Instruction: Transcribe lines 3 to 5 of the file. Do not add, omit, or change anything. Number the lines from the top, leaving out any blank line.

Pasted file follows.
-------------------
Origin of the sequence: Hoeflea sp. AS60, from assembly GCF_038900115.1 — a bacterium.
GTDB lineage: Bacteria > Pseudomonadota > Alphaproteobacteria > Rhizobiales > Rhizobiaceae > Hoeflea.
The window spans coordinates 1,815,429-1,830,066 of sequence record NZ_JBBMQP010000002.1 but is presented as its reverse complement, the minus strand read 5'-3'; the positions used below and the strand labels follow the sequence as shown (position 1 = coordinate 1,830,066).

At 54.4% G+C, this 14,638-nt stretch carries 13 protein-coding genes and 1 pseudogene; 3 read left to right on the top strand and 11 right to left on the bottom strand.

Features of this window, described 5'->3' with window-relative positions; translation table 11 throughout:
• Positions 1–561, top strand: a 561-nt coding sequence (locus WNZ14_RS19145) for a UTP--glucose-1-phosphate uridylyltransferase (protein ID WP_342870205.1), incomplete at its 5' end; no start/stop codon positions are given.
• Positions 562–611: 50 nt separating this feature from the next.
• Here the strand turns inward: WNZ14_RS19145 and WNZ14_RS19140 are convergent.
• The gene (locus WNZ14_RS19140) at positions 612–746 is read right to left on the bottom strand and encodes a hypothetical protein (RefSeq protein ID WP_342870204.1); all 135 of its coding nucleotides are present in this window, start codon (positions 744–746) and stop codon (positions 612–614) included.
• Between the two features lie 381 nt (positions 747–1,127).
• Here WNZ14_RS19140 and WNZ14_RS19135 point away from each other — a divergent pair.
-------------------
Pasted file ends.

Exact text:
The window spans coordinates 1,815,429-1,830,066 of sequence record NZ_JBBMQP010000002.1 but is presented as its reverse complement, the minus strand read 5'-3'; the positions used below and the strand labels follow the sequence as shown (position 1 = coordinate 1,830,066).

At 54.4% G+C, this 14,638-nt stretch carries 13 protein-coding genes and 1 pseudogene; 3 read left to right on the top strand and 11 right to left on the bottom strand.

Features of this window, described 5'->3' with window-relative positions; translation table 11 throughout: